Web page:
A good quality lock will provide more bike security and require much more time to do so as it will be made from hardened steel, have multiple bolts in the locking system, and be resistant to levering.
A strong lock is a heavy lock, but a heavy lock is not necessarily a strong lock. Do not purchase a lock just because it is heavy. You will have to carry around the weight of a good lock.
The two most common types of lock are opened with a key or combination code. The former is generally better because if you forget the combination, it is game over, whereas you still have a spare key at home if you lose the first one.
It is usually possible to register a code on your key with the manufacturer and get a replacement if needed. Some smart locks connect to a smartphone app and can only be unlocked with this. They also send you an alert if someone is trying to steal your bike.
You want a lock to protect your bike from theft, not scratch it. Regardless of how careful you are, frequent use will lead to paint rubbing off or accidental scratches unless the lock has a soft coating. Rubber or fabric are usually used to keep your paintwork in good condition.
Carrying Your Lock While Riding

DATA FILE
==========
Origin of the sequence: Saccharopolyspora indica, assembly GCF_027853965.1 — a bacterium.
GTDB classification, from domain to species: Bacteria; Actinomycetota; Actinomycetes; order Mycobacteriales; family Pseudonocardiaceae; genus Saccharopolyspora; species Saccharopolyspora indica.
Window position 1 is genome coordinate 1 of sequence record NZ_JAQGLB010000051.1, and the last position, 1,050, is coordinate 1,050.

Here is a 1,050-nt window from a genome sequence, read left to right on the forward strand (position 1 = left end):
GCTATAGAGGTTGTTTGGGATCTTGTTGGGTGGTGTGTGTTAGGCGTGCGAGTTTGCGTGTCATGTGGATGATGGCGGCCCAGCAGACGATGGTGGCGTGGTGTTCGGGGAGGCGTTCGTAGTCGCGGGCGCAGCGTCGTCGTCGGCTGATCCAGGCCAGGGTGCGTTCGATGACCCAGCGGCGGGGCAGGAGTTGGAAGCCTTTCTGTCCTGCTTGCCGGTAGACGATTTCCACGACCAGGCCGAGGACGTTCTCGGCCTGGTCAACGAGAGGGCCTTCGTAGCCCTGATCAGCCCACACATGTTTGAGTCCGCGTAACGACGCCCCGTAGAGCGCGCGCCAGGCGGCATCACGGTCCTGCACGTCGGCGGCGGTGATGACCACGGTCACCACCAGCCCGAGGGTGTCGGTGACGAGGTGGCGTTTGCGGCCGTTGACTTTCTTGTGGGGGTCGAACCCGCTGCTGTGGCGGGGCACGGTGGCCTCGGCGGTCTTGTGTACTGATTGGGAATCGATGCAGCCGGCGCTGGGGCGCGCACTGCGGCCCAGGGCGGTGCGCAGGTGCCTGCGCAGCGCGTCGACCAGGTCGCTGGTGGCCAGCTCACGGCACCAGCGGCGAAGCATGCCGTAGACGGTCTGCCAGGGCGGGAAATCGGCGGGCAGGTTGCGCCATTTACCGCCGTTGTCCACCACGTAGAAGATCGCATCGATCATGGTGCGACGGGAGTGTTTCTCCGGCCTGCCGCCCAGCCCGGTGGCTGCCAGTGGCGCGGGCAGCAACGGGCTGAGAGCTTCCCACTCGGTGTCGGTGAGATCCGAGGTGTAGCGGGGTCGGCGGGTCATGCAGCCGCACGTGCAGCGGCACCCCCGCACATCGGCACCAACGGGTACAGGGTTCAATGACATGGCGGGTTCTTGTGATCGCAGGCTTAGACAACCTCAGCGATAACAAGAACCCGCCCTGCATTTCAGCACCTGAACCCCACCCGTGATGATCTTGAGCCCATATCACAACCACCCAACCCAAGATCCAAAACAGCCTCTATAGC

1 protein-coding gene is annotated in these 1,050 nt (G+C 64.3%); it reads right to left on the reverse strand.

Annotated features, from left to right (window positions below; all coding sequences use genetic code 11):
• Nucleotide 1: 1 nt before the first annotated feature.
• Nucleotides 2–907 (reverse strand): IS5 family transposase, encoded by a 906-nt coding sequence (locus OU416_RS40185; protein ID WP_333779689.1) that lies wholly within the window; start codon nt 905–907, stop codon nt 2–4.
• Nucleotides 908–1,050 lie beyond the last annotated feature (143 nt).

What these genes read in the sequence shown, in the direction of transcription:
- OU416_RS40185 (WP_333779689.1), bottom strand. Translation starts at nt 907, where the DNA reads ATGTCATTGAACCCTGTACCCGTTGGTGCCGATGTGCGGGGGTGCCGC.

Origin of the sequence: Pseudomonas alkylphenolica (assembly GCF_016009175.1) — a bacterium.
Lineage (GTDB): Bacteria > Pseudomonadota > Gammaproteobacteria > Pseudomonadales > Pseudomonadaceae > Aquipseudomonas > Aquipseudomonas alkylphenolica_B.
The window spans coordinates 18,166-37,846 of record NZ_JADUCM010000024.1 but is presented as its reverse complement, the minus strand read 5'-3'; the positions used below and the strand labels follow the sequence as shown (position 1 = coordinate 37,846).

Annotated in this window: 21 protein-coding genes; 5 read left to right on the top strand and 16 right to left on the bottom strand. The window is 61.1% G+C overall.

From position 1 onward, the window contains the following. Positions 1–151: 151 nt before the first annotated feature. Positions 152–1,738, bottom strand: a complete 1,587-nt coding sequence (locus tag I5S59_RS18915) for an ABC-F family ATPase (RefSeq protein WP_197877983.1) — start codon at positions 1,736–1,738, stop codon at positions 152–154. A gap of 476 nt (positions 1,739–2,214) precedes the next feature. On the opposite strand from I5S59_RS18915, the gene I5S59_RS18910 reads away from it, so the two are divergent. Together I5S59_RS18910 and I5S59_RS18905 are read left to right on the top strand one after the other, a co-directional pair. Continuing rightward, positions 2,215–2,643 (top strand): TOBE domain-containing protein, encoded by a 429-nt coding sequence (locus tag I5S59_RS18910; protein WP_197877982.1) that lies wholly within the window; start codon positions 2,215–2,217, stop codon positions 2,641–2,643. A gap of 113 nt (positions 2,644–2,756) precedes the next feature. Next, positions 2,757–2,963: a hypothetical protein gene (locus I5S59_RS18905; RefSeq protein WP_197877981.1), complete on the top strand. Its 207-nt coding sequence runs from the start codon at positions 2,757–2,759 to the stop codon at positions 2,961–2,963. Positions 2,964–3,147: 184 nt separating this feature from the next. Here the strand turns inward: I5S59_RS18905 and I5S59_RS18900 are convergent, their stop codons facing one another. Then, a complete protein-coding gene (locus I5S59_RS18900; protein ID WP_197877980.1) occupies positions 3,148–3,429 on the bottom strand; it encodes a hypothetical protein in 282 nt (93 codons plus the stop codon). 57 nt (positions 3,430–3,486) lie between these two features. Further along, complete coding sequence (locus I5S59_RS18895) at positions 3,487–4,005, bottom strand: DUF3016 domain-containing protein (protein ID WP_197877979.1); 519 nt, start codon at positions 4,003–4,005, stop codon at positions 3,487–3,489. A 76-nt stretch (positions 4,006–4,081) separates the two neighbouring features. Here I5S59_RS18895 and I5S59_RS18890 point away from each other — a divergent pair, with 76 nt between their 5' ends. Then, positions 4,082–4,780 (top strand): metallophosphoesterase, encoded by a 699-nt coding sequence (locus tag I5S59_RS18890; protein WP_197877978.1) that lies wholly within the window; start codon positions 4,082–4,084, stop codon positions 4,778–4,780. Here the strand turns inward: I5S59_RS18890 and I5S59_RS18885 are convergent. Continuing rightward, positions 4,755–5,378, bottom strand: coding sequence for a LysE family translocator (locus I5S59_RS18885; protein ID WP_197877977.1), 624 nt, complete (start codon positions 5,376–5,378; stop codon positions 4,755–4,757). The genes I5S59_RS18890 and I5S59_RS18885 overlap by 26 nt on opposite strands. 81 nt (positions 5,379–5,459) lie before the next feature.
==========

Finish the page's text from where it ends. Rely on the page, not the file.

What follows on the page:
A lock that you can’t easily take with you when you’re in the saddle is a lock that usually stays at home. To avoid leaving the house without a lock, or going for a flimsy cable lock that is easier to carry, think about how you are going to attach your sturdy security to your bike.
Many D/U locks come with an attachment bracket that can be attached somewhere on your frame. Some are attached to the top bar, but I find that many of these can swing while you’re riding.
Others can be screwed onto the seat tube where your upright bottle would usually be. It is a very handy way of keeping your lock in an easily accessible spot but means sacrificing either one or both of your bottle holders. The advantage however, is that you won’t notice the increase in weight and it won’t impede you from riding.